Kids Craic: Brrrr … Are You a Lover of Snow?
By Megan Lardie
As we look to February, it is the last full month of winter in the Northern Hemisphere. The cold and the snow usually have a good grasp on us here in the Midwest and Eastern parts of the United States. For lovers of winter, this means skiing, snowboarding, and sled riding in the fresh snow.
For kids (and teachers), there is always the hope of a few snow days here or there! We look to Punxsutawney Phil on Groundhog Day to advise us on whether we will have another long six weeks of winter weather, or will springtime arrive early.
Do you love snow? Snowflakes are a true miracle of nature. Each snowflake is an ice crystal that, once a certain size, falls through the Earth’s atmosphere as snow. Each flake gathers around a dust particle in air masses by attracting supercooled cloud water droplets, which freeze and form a crystal.
The unique shapes come about as the flake moves through different temperatures and different levels of humidity zones in the atmosphere. That sounds like a complex process for each flake, and when we get a snowstorm, think about how many flakes go through that process and pile up in your yard! Nature is truly amazing!
We might never have noticed the uniqueness of snowflakes if it were not for Wilson Bentley. As a teenager, growing up on a farm in Vermont, Bentley was fascinated by snowflakes. He studied the snowflakes through a microscope and tried to draw pictures of them. This proved difficult, because the snowflakes were so detailed, and they melted before he could finish his drawings.
After much trial and error, Bentley was able to photograph his first snowflake on a blackboard in 1885! Over time, he improved his technique for photographing snowflakes by using black velvet. During his lifetime, he photographed over 5,000 images of snowflakes.
Winter in Ireland
When you look at a map, have you ever noticed that Ireland is farther north than the United States? During the winter, Ireland has a warmer average temperature and rarely gets snow. But Ireland would probably not make a list of great getaway places for a break from our harsh winters.
Although the temperature is milder than the Midwest, depending on what part of Ireland you are in, but with the rain, it often feels much colder. On the west coast of Ireland, the wind can be wicked during February.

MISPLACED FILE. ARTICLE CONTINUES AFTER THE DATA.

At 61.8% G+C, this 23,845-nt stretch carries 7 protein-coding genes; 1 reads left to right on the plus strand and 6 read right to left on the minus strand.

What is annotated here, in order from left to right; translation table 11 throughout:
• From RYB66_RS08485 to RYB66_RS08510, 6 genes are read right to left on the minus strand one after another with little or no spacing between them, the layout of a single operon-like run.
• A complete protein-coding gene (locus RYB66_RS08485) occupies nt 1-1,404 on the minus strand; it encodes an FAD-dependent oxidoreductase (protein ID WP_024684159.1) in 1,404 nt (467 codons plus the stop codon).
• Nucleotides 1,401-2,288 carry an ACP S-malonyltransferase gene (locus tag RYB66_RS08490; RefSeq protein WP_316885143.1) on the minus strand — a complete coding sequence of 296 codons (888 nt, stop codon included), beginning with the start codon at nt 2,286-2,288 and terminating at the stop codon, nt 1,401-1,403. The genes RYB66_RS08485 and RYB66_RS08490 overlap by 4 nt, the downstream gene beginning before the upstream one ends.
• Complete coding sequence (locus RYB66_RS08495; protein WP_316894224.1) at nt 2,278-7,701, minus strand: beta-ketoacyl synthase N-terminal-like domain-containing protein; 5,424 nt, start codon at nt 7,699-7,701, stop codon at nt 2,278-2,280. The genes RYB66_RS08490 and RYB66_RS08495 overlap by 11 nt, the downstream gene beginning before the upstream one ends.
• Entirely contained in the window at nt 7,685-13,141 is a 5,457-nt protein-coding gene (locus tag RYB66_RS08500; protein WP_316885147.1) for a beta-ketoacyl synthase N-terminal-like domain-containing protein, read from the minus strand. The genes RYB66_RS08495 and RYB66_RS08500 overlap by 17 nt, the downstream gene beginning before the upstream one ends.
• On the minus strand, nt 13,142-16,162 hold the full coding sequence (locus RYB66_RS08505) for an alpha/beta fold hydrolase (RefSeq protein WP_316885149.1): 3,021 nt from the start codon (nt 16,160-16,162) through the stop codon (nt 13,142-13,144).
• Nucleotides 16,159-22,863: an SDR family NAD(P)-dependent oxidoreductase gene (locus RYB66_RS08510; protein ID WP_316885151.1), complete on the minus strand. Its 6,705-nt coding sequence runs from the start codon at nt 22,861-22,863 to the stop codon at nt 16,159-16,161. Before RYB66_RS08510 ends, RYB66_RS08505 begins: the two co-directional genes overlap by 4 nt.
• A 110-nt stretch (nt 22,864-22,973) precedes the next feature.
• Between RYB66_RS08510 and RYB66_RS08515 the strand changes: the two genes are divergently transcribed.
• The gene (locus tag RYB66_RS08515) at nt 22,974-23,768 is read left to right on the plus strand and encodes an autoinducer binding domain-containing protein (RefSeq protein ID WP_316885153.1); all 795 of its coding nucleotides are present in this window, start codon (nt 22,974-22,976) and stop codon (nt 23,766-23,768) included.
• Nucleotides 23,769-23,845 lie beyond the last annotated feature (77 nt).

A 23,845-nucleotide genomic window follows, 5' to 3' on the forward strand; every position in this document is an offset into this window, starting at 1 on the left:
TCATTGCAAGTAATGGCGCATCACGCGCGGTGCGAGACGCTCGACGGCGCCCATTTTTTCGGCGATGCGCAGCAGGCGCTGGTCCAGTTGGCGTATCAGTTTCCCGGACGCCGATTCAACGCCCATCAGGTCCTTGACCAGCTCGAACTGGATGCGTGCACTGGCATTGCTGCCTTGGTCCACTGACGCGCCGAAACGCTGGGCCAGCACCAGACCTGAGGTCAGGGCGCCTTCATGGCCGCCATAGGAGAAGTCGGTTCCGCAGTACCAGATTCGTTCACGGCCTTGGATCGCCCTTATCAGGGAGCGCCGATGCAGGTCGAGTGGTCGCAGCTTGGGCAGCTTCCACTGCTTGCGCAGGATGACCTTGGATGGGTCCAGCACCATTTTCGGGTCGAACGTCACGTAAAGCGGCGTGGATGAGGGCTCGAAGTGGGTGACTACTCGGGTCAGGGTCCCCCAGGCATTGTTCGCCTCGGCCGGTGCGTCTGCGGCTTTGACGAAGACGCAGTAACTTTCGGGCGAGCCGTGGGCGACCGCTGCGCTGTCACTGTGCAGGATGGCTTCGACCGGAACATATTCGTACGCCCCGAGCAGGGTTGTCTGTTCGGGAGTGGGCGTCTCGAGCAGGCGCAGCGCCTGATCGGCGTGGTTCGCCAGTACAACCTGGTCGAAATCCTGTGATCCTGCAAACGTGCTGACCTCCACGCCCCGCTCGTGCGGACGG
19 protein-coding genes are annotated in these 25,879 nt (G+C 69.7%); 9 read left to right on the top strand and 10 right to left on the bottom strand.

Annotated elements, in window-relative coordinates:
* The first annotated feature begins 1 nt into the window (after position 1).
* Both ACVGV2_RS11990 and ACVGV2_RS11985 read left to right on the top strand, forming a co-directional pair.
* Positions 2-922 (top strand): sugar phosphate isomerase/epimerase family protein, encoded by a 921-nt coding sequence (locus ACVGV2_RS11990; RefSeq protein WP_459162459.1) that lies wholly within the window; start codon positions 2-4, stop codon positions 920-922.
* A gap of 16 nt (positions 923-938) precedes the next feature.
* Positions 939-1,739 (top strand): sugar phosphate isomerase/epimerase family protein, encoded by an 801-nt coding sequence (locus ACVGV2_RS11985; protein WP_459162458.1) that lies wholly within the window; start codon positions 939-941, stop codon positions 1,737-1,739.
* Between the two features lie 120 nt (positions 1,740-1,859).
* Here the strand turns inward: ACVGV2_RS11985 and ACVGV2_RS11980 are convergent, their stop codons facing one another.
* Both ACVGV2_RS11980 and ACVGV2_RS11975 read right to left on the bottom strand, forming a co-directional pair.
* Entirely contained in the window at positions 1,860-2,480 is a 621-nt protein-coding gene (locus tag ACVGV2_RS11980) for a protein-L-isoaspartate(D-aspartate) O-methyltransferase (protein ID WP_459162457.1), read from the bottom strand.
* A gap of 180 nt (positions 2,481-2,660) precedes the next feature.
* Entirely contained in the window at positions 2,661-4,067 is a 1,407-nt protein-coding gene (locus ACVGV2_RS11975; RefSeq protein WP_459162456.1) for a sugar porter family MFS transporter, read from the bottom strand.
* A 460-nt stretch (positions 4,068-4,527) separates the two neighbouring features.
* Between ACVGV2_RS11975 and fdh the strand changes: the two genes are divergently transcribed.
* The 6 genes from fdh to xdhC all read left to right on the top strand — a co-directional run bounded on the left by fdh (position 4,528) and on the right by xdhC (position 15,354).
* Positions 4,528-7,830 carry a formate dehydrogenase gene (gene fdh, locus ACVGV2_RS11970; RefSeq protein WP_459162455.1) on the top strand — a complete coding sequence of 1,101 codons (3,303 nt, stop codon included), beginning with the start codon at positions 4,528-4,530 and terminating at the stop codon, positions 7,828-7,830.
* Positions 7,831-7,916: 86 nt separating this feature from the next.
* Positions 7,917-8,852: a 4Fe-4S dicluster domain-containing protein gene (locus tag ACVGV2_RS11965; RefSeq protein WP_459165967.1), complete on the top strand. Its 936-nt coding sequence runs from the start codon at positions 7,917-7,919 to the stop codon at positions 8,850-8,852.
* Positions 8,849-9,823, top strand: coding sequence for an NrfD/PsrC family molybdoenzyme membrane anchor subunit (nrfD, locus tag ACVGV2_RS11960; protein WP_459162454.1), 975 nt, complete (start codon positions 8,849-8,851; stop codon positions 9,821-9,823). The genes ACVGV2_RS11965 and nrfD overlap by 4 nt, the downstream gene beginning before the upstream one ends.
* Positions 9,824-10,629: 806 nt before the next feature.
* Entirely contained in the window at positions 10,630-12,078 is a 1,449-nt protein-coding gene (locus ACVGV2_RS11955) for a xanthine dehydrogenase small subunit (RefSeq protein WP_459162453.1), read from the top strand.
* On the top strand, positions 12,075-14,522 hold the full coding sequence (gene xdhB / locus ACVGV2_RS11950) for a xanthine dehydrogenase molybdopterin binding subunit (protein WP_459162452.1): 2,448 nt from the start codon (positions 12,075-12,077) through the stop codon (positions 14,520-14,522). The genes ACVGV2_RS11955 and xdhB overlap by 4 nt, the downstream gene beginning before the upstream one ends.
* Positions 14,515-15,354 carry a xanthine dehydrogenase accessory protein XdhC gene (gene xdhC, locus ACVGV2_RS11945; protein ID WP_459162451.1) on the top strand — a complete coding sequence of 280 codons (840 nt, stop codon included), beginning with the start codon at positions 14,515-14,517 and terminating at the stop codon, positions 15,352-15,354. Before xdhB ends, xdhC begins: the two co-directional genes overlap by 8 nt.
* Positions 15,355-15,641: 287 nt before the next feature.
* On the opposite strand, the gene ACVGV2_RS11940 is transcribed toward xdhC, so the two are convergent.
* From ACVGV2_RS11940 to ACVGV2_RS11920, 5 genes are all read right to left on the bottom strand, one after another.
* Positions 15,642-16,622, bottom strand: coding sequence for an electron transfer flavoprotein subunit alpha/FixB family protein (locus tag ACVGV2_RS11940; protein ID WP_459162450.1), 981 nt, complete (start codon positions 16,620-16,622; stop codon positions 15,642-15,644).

When a blizzard hits the Midwest and then travels on to the East Coast, most people stop paying any attention to the storm after it leaves the United States. But the storms usually continue across the Atlantic Ocean and can affect the weather in Ireland! These storms can really cause dangerous conditions. Even though February is not the best time to visit, Ireland is a beautiful country no matter when you go!
Whether you love winter or not, there are tons of fun things to do during February! Check out your local library for all kinds of activities indoor or out. Nature centers always have programs where you can learn about how animals survive during these cold days and nights. February is also a great time to take advantage of warm nights spent at home. You can always find new games to play as a family or even start your own cooking club or book club with your family or with friends!
Kids in the Kitchen
Chicken Nugget/Tender Charcuterie Board
Any fruits or vegetable you like
Any cheese you like
Popcorn, pretzels, or crackers
Sauces for nuggets/tenders
Toothpicks or popsicle sticks
Cook nuggets/tenders according to package instructions.
Assemble the board by adding popcorn, pretzels, fruit, vegetables, cheese, and sauces.
Once the chicken is cooked and cooled a bit, add it to the board. Enjoy!
Snowflake Bentley by Jacqueline Briggs Martin
Each snowflake is a tiny six-pointed crystal of beautiful ice. Growing up in Vermont, Wilson Bentley thought snowflakes were small miracles. He was determined to capture the wonder of these crystals on his camera and share them with others. In this nonfiction book, Wilson’s story gives children a look into his soul of a scientist’s vision and passion for the wonders of nature.
Snowflakes in Photographs by W.A. Bentley
In 1931, the American Meteorological Society gathered the best of Bentley’s photos and had them published. These are amazing photographs!
Gab in Gaelic
It is cold today. = Tá sé fuar go leor inniu (pron. Taw shay foor guh lore inn-u)